Why not mention climate change?
I was shocked to find in your article on Atlanta’s record heat no mention of human-induced climate change (“Atlanta Weather: Day 3 of temps above 100 degrees,” July 1, ajc.com).
It is a deep abrogation of journalistic responsibility to fail to mention the scientific consensus about greenhouse gases and our changing climate.
TONIO ANDRADE, DECATUR
Just an effort to dumb-down voters
Sen. Chip Rogers once again clearly demonstrates just how stupid he thinks Georgia voters are (“Senate leader’s big challenge,” Metro, July 1).
The article closes with his quote, “You can do it yourself. You don’t need government to do it for you.”
He will also tell you why you should vote for an amendment to the state constitution which would give a state commission power.
Despite Rogers’ efforts to cut funding for traditional public schools, and to dumb-down Georgia voters, we can still spell “hypocrite.”
ELIZABETH HOOPER, ALPHARETTA
Why the uproar over new requirement?
Years ago, Georgia (and other states) passed a law mandating that all drivers be covered by automobile insurance. No one whooped and hollered about “loss of freedom” or “government takeovers.” Most folks were glad to see this law passed so that all drivers bore their share of responsibility in case of an accident.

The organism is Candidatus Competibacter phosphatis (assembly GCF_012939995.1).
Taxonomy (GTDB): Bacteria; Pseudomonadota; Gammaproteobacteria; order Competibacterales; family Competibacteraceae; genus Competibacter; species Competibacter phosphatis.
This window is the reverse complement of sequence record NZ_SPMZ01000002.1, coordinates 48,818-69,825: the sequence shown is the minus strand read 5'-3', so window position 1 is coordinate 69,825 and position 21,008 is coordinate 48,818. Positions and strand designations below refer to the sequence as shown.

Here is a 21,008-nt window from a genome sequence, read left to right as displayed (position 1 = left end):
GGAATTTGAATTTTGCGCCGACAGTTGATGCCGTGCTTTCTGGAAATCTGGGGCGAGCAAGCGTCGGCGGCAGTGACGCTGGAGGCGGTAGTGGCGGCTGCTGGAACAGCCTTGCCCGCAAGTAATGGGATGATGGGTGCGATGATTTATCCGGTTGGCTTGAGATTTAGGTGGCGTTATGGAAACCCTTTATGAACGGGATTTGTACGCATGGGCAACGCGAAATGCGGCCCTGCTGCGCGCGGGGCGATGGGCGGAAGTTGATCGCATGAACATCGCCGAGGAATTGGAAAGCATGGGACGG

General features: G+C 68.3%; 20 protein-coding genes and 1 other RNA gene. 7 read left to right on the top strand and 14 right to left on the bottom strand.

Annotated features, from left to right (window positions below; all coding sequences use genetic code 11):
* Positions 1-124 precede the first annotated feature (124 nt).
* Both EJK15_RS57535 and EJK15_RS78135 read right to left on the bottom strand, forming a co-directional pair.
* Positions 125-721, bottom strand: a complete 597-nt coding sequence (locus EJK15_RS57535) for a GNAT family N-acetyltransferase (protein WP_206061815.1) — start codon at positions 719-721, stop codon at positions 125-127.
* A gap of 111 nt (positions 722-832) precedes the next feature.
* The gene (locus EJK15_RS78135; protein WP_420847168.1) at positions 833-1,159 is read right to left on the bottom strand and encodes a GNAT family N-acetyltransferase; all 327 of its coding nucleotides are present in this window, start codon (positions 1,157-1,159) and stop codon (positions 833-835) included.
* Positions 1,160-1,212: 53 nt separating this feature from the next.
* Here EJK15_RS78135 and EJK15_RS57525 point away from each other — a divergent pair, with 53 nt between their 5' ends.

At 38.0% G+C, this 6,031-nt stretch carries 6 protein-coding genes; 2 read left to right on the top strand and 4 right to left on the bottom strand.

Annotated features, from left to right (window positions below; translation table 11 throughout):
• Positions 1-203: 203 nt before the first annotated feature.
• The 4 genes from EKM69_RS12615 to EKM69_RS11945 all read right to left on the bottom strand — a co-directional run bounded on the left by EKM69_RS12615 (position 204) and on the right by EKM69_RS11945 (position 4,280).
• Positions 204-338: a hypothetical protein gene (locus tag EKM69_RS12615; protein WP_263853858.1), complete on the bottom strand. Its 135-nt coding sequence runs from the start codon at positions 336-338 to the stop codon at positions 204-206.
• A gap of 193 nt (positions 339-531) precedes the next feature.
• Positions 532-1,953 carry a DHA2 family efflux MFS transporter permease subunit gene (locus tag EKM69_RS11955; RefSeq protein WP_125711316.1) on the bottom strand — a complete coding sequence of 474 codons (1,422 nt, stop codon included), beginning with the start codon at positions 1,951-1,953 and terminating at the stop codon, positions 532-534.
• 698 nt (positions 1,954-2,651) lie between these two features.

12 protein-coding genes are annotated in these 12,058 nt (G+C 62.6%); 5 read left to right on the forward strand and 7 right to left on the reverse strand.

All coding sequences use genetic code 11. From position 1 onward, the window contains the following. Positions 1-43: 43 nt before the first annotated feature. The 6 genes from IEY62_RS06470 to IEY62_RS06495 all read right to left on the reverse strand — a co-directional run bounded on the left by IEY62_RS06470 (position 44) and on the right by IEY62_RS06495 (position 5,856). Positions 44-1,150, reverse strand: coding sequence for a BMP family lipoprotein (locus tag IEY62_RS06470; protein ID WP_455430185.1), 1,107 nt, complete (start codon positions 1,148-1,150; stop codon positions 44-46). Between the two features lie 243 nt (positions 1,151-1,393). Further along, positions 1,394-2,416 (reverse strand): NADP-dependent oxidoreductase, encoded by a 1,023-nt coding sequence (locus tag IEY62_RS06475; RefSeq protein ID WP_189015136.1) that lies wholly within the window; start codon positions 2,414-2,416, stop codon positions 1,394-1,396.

Now we have pretty much the same thing with health insurance. However, a lot of people are now convinced that storm troopers are coming down their street to steal their liberty.
What’s the big difference?
JEFF COGHILL, ATLANTA
Response to “Great Depression drove America to brink of ruin.” Business, July 1
Your story comparing the Great Depression with the recent financial meltdown and recession misses a salient point that reinforces the story’s main message (“Great Depression drove America to brink of ruin,” Business, July 1).
The Depression’s financial calamity was compounded by a catastrophe called the Dust Bowl, a series of dust storms that wiped out a large part of agrarian America during a time when far more people earned their living off the land than they do today. As bad as the last five years have been, they are a walk in the park compared to the 1930s.
MARK B. SOLOMON, ATLANTA